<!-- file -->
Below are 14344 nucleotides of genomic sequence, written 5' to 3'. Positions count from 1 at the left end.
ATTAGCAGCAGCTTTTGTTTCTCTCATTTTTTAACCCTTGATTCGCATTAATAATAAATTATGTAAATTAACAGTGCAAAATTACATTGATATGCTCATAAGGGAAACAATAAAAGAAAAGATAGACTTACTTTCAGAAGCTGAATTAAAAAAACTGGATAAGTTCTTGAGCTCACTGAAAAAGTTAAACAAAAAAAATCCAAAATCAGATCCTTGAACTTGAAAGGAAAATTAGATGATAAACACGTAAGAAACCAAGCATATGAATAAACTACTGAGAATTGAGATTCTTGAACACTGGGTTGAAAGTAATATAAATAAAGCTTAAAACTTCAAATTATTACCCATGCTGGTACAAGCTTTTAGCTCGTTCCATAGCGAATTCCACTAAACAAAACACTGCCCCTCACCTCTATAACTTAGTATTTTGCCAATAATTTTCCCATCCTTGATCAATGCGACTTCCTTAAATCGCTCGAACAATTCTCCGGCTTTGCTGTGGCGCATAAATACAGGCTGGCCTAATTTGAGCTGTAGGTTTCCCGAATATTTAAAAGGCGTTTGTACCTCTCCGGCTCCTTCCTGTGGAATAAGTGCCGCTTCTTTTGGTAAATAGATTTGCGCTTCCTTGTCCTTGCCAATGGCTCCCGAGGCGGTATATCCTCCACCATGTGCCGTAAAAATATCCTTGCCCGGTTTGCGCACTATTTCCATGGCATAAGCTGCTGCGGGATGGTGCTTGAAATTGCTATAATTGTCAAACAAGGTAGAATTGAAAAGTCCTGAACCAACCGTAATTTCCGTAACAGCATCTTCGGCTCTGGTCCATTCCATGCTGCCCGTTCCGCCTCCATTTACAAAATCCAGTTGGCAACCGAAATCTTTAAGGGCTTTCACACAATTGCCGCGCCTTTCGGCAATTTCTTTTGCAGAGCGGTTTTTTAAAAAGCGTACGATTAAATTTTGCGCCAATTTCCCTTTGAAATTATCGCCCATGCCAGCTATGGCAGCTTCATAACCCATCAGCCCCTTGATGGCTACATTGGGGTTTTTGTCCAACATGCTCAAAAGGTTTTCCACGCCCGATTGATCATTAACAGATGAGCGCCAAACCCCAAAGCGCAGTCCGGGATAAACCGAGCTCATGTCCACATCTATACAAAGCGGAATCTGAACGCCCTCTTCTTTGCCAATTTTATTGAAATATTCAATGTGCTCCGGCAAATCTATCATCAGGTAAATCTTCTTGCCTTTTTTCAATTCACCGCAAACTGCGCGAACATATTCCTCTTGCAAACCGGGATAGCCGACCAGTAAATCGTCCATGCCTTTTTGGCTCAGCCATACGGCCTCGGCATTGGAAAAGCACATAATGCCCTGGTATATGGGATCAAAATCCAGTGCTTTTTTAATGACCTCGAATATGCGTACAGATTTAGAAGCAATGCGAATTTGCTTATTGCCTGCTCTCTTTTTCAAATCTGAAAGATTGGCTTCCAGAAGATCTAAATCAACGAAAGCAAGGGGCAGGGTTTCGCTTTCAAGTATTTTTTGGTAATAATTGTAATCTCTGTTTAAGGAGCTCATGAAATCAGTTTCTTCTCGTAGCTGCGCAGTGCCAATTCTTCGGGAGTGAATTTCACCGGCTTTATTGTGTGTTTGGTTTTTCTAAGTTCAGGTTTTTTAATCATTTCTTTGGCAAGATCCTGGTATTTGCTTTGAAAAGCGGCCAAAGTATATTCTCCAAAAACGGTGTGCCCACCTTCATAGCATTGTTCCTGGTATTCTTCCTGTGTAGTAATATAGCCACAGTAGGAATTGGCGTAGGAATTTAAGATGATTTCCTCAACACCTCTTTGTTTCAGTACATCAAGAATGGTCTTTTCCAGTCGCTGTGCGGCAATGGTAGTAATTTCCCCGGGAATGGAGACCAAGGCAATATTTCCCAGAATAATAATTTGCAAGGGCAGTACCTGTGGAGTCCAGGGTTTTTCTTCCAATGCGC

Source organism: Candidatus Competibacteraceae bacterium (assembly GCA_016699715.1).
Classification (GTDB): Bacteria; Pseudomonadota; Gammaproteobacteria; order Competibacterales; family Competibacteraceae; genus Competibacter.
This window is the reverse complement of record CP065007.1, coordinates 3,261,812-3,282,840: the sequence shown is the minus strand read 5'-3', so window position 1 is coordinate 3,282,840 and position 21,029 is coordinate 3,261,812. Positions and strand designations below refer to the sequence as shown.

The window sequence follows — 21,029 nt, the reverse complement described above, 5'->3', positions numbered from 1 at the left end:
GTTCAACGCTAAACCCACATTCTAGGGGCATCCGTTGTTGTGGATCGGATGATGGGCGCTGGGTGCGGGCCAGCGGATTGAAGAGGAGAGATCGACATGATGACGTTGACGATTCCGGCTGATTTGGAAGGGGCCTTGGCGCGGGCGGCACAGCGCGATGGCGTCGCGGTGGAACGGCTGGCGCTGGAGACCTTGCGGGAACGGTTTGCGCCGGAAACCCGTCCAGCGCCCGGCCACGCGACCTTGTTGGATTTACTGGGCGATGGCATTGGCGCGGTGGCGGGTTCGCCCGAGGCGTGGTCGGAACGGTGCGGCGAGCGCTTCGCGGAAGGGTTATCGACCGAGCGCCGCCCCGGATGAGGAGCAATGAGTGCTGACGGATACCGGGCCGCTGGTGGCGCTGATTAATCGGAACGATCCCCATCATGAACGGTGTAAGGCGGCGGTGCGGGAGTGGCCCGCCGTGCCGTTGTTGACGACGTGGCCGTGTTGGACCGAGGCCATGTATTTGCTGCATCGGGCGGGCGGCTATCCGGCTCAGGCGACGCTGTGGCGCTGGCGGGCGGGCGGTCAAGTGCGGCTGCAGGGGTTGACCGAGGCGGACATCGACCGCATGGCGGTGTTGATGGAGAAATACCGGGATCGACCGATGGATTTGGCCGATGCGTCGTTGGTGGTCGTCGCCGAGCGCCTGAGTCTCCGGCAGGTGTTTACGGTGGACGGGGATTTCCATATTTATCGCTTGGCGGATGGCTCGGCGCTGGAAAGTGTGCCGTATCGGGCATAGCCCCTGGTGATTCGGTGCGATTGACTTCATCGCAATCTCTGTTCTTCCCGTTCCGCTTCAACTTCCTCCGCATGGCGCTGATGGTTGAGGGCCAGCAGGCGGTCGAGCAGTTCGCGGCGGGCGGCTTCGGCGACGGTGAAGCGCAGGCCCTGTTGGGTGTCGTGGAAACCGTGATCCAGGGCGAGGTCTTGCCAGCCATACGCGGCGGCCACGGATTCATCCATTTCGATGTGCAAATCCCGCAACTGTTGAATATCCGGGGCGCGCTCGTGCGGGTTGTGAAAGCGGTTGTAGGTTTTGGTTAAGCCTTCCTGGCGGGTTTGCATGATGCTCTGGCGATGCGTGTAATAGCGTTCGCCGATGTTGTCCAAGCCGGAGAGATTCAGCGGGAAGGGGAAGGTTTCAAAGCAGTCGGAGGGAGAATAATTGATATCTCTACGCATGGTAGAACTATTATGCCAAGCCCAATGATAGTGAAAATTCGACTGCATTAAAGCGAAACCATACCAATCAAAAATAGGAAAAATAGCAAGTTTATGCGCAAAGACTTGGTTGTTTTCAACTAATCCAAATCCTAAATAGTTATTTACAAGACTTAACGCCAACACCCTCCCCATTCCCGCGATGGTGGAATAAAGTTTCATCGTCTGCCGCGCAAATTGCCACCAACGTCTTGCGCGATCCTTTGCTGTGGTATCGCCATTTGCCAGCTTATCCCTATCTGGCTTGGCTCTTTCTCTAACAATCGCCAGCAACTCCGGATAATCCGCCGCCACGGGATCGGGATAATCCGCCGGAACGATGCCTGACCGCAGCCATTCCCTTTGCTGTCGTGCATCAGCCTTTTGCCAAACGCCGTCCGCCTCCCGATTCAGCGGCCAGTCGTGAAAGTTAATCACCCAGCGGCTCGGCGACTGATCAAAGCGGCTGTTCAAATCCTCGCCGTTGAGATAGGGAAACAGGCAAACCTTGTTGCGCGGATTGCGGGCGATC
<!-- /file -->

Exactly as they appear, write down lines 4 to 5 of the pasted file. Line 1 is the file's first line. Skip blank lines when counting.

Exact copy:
Classification (GTDB): Bacteria; Pseudomonadota; Gammaproteobacteria; order Competibacterales; family Competibacteraceae; genus Competibacter.
This window is the reverse complement of record CP065007.1, coordinates 3,261,812-3,282,840: the sequence shown is the minus strand read 5'-3', so window position 1 is coordinate 3,282,840 and position 21,029 is coordinate 3,261,812. Positions and strand designations below refer to the sequence as shown.